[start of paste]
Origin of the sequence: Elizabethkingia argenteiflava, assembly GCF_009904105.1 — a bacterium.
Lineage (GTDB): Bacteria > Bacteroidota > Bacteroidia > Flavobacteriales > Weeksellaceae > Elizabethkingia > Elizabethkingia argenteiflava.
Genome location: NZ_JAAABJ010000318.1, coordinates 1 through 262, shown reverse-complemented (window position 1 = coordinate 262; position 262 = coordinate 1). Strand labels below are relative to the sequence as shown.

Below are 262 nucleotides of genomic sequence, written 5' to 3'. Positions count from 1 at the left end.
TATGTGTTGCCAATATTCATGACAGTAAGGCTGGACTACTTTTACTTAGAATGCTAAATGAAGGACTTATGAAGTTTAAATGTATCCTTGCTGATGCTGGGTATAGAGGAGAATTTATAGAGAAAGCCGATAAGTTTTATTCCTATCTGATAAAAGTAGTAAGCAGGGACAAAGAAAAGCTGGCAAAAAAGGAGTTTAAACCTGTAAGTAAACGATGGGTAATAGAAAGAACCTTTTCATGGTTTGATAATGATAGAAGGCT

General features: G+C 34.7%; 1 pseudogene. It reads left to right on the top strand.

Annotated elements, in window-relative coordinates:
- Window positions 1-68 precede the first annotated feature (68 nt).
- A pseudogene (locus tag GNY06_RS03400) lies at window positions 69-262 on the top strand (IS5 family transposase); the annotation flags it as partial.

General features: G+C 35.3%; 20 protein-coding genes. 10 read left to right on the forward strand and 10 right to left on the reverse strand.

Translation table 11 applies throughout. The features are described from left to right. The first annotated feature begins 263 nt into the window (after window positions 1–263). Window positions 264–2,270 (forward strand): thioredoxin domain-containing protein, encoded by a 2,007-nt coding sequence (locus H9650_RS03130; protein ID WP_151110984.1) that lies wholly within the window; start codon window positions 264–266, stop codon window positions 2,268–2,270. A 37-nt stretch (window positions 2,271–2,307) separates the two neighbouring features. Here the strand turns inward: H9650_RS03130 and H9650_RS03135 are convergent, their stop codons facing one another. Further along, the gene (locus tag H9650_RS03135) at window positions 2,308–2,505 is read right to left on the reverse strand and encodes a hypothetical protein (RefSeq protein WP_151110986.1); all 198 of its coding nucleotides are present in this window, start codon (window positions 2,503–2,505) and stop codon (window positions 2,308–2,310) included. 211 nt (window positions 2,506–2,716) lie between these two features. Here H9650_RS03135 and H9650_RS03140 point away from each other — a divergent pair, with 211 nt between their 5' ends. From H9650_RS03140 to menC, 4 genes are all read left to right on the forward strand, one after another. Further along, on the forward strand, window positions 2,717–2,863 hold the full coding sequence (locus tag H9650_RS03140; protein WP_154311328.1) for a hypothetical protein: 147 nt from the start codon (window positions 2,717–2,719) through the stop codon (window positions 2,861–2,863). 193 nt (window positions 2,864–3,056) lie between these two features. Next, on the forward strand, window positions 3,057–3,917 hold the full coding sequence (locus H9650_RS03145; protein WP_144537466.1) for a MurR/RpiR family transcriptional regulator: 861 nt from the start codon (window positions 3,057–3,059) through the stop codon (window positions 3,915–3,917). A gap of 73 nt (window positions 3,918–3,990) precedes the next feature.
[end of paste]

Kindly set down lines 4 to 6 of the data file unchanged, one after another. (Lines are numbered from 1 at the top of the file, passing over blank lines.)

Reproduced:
Below are 262 nucleotides of genomic sequence, written 5' to 3'. Positions count from 1 at the left end.
TATGTGTTGCCAATATTCATGACAGTAAGGCTGGACTACTTTTACTTAGAATGCTAAATGAAGGACTTATGAAGTTTAAATGTATCCTTGCTGATGCTGGGTATAGAGGAGAATTTATAGAGAAAGCCGATAAGTTTTATTCCTATCTGATAAAAGTAGTAAGCAGGGACAAAGAAAAGCTGGCAAAAAAGGAGTTTAAACCTGTAAGTAAACGATGGGTAATAGAAAGAACCTTTTCATGGTTTGATAATGATAGAAGGCT

General features: G+C 34.7%; 1 pseudogene. It reads left to right on the top strand.